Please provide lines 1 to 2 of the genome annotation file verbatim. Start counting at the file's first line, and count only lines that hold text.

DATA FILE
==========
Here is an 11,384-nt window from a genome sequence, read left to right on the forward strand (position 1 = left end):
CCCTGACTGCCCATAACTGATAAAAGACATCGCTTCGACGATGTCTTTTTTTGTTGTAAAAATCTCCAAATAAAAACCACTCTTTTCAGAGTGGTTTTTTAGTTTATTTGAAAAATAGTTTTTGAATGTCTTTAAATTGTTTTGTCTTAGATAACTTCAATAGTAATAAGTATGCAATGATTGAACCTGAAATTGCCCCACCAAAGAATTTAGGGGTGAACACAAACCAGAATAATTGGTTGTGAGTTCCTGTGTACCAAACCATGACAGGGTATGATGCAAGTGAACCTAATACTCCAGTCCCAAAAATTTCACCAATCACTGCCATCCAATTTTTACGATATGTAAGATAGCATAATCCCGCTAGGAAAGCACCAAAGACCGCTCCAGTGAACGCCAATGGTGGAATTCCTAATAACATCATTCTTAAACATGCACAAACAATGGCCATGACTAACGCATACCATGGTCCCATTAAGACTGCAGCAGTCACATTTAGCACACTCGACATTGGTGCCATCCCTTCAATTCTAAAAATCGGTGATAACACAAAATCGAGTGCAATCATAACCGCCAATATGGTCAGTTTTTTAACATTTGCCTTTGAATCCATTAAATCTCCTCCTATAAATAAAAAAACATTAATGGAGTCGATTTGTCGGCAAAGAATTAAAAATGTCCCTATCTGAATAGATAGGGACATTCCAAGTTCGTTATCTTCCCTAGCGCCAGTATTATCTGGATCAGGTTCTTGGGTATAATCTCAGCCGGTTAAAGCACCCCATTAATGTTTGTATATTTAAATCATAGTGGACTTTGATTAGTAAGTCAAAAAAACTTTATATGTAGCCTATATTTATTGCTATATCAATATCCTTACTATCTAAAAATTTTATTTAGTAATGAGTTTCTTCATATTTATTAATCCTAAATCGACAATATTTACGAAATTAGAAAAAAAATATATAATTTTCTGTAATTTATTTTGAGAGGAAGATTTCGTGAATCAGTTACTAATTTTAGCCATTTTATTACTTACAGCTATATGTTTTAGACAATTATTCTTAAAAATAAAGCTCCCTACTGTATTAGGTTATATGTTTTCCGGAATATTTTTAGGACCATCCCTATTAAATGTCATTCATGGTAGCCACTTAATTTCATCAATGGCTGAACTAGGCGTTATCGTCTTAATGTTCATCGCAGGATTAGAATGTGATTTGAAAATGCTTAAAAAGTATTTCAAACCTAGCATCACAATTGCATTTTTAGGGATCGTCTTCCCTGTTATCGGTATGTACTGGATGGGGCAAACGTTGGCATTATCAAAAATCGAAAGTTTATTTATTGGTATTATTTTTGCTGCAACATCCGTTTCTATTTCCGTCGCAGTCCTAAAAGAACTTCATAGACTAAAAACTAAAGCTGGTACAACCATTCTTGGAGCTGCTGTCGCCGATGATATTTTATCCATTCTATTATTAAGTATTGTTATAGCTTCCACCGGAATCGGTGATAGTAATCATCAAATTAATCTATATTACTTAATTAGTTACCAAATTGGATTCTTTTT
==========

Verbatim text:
Here is an 11,384-nt window from a genome sequence, read left to right on the forward strand (position 1 = left end):
CCCTGACTGCCCATAACTGATAAAAGACATCGCTTCGACGATGTCTTTTTTTGTTGTAAAAATCTCCAAATAAAAACCACTCTTTTCAGAGTGGTTTTTTAGTTTATTTGAAAAATAGTTTTTGAATGTCTTTAAATTGTTTTGTCTTAGATAACTTCAATAGTAATAAGTATGCAATGATTGAACCTGAAATTGCCCCACCAAAGAATTTAGGGGTGAACACAAACCAGAATAATTGGTTGTGAGTTCCTGTGTACCAAACCATGACAGGGTATGATGCAAGTGAACCTAATACTCCAGTCCCAAAAATTTCACCAATCACTGCCATCCAATTTTTACGATATGTAAGATAGCATAATCCCGCTAGGAAAGCACCAAAGACCGCTCCAGTGAACGCCAATGGTGGAATTCCTAATAACATCATTCTTAAACATGCACAAACAATGGCCATGACTAACGCATACCATGGTCCCATTAAGACTGCAGCAGTCACATTTAGCACACTCGACATTGGTGCCATCCCTTCAATTCTAAAAATCGGTGATAACACAAAATCGAGTGCAATCATAACCGCCAATATGGTCAGTTTTTTAACATTTGCCTTTGAATCCATTAAATCTCCTCCTATAAATAAAAAAACATTAATGGAGTCGATTTGTCGGCAAAGAATTAAAAATGTCCCTATCTGAATAGATAGGGACATTCCAAGTTCGTTATCTTCCCTAGCGCCAGTATTATCTGGATCAGGTTCTTGGGTATAATCTCAGCCGGTTAAAGCACCCCATTAATGTTTGTATATTTAAATCATAGTGGACTTTGATTAGTAAGTCAAAAAAACTTTATATGTAGCCTATATTTATTGCTATATCAATATCCTTACTATCTAAAAATTTTATTTAGTAATGAGTTTCTTCATATTTATTAATCCTAAATCGACAATATTTACGAAATTAGAAAAAAAATATATAATTTTCTGTAATTTATTTTGAGAGGAAGATTTCGTGAATCAGTTACTAATTTTAGCCATTTTATTACTTACAGCTATATGTTTTAGACAATTATTCTTAAAAATAAAGCTCCCTACTGTATTAGGTTATATGTTTTCCGGAATATTTTTAGGACCATCCCTATTAAATGTCATTCATGGTAGCCACTTAATTTCATCAATGGCTGAACTAGGCGTTATCGTCTTAATGTTCATCGCAGGATTAGAATGTGATTTGAAAATGCTTAAAAAGTATTTCAAACCTAGCATCACAATTGCATTTTTAGGGATCGTCTTCCCTGTTATCGGTATGTACTGGATGGGGCAAACGTTGGCATTATCAAAAATCGAAAGTTTATTTATTGGTATTATTTTTGCTGCAACATCCGTTTCTATTTCCGTCGCAGTCCTAAAAGAACTTCATAGACTAAAAACTAAAGCTGGTACAACCATTCTTGGAGCTGCTGTCGCCGATGATATTTTATCCATTCTATTATTAAGTATTGTTATAGCTTCCACCGGAATCGGTGATAGTAATCATCAAATTAATCTATATTACTTAATTAGTTACCAAATTGGATTCTTTTT